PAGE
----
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  • Writer's pictureAri E. Puentes

Biodiversity at Sabana Field Research Station

It's no surprise to me that the Sabana Field Research Station (SFRS) is teeming with biodiversity, but throughout my four-month internship I have been continually impressed by the incredible wildlife here. I’ve tried to document everything I’ve seen to make a record of the different species. I’ve contributed my observations to a community science platform called iNaturalist so they can be publicly available. This blog post will be a synthesis of all my findings so that anyone can see and appreciate how special El Yunque National Forest and the Sabana Field Research Station are. Since a lot of work has already been done on the description of plants (census of trees, seedlings, and herbaceous plants), I will leave that to the experts and focus on other things.

First are the lizards! Almost all of the lizards we see at SFRS belong to the genus Anolis. These are the little ones we see hanging out on tree trunks, cinder blocks, fences... and pretty much everywhere. When they feel threatened, they do push-ups, and the males show their dewlap (patch of colorful skin under the chin). Many of these commonly seen lizards are endemic to Puerto Rico. There are probably around 9 endemic species of Anolis here in Puerto Rico, many of which are seen daily at SFRS. Here are some examples:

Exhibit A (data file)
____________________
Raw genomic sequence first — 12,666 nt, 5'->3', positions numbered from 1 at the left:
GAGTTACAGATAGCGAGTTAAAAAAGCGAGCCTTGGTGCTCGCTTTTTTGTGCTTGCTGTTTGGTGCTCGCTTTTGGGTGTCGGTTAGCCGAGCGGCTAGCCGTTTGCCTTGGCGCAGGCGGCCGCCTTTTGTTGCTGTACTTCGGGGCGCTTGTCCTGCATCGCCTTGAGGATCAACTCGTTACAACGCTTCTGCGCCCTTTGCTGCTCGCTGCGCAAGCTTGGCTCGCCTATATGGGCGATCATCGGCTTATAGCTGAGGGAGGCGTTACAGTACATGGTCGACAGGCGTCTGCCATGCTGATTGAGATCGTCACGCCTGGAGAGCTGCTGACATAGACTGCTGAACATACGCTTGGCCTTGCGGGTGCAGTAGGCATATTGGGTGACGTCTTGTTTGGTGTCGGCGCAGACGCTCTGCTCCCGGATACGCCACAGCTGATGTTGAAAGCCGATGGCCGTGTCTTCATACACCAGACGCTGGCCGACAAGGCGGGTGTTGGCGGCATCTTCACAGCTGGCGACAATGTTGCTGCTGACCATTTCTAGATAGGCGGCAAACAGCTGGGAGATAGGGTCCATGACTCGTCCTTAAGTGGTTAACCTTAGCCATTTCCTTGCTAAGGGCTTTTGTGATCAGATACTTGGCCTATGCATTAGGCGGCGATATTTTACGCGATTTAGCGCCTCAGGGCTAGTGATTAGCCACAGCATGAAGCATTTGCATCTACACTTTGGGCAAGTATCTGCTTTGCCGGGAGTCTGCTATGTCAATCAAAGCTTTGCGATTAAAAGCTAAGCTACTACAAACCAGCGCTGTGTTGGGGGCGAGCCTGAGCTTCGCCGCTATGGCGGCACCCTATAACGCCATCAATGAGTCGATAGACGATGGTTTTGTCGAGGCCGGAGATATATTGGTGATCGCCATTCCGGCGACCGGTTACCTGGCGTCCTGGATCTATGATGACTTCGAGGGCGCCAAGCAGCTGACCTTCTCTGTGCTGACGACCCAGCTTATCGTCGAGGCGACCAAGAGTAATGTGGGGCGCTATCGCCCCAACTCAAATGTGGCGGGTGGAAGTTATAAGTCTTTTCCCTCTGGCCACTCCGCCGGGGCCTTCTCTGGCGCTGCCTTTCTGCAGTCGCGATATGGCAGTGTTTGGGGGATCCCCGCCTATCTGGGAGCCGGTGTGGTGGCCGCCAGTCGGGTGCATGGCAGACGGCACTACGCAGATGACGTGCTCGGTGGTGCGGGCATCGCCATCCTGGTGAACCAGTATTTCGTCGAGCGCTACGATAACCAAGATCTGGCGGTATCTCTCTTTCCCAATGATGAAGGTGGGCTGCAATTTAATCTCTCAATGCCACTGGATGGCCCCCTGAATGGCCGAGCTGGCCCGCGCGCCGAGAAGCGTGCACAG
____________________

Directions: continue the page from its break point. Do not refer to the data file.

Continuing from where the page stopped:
Figure 1. Anoles of Sabana Field Research Station A. Anolis evermanni, Emerald Anole (endemic) B. Anolis cristatellus, Crested Anole (native) C. Anolis krugi, Upland Grass Anole (endemic) D. Anolis gundlachi, Yellow-Chinned Anole (endemic)

While we’re talking about reptiles, I have to mention the Puerto Rican Ameiva (Ameiva exsul) and the Puerto Rican Racer (Borikenophis portoricensis), which are two other endemic species that are commonly seen around the station.

Next is everyone's favorite, the coquíes. These little frogs are super famous and often represent Puerto Rico. Every night at SFRS you can hear at least 4 different species calling, although only one species says the iconic “ko-kee”. Coquíes are very difficult to identify to species, but they all belong to the genus Eleutherodactylus. They're especially cool because they don't have an aquatic life stage (tadpole) like most frogs, so when they hatch from their eggs, they're little froglets! Here's a look at some of the diversity within the genus:

Figure 2. Coquíes of Sabana Field Research Station. A-D. All are different species in the genus Eleutherodactylus and all are endemic to Puerto Rico.

Like the anoles, it's hard to walk a couple steps in the woods without seeing a snail (seriously, we have to be careful!). Aside from the number of snails, there are many different shapes, sizes and habitats. There are more than 30 species of snails that live in El Yunque, here are some of them:

Figure 3. Snails of Sabana Field Research Station A. Parthena acutangula, Yellow Land Snail (endemic) B. Zophos sp. C. Neopupina crocea (endemic) D. Vagavarix portoricensis (endemic)

Now to the insects! When people think of a tropical rainforest, usually the first insect that comes to mind is mosquitoes. It is true that there are mosquitoes, but there are many other interesting insects to appreciate. The size of insects can vary from extremely small to quite large and there is a lot of diversity among them. Here are examples from 4 different orders of insects:

Figure 4. Insects of Sabana Field Research Station A. A cricket (possibly Orocharis elyunquensis) that was camouflaging on a tree branch B. Petrusa epilepsis C. Ignelater luminosus, Cucubano D. Heterochroma berylloides